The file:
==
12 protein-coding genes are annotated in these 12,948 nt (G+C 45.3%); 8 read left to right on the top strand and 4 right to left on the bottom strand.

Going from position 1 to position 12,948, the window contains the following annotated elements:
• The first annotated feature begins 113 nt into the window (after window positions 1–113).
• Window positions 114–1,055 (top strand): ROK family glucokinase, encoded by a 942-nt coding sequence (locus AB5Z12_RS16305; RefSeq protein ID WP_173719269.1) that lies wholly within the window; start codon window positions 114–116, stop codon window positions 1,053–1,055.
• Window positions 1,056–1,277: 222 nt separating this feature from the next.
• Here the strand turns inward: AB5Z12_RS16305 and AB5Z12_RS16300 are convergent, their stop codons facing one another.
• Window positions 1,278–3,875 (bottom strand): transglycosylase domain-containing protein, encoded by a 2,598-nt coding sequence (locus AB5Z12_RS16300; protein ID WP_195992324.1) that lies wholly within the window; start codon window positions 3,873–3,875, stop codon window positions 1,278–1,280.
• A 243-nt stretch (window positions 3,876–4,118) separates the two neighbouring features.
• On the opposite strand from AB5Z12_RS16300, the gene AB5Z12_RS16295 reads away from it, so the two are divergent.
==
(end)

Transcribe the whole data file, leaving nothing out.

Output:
12 protein-coding genes are annotated in these 12,948 nt (G+C 45.3%); 8 read left to right on the top strand and 4 right to left on the bottom strand.

Going from position 1 to position 12,948, the window contains the following annotated elements:
• The first annotated feature begins 113 nt into the window (after window positions 1–113).
• Window positions 114–1,055 (top strand): ROK family glucokinase, encoded by a 942-nt coding sequence (locus AB5Z12_RS16305; RefSeq protein ID WP_173719269.1) that lies wholly within the window; start codon window positions 114–116, stop codon window positions 1,053–1,055.
• Window positions 1,056–1,277: 222 nt separating this feature from the next.
• Here the strand turns inward: AB5Z12_RS16305 and AB5Z12_RS16300 are convergent, their stop codons facing one another.
• Window positions 1,278–3,875 (bottom strand): transglycosylase domain-containing protein, encoded by a 2,598-nt coding sequence (locus AB5Z12_RS16300; protein ID WP_195992324.1) that lies wholly within the window; start codon window positions 3,873–3,875, stop codon window positions 1,278–1,280.
• A 243-nt stretch (window positions 3,876–4,118) separates the two neighbouring features.
• On the opposite strand from AB5Z12_RS16300, the gene AB5Z12_RS16295 reads away from it, so the two are divergent.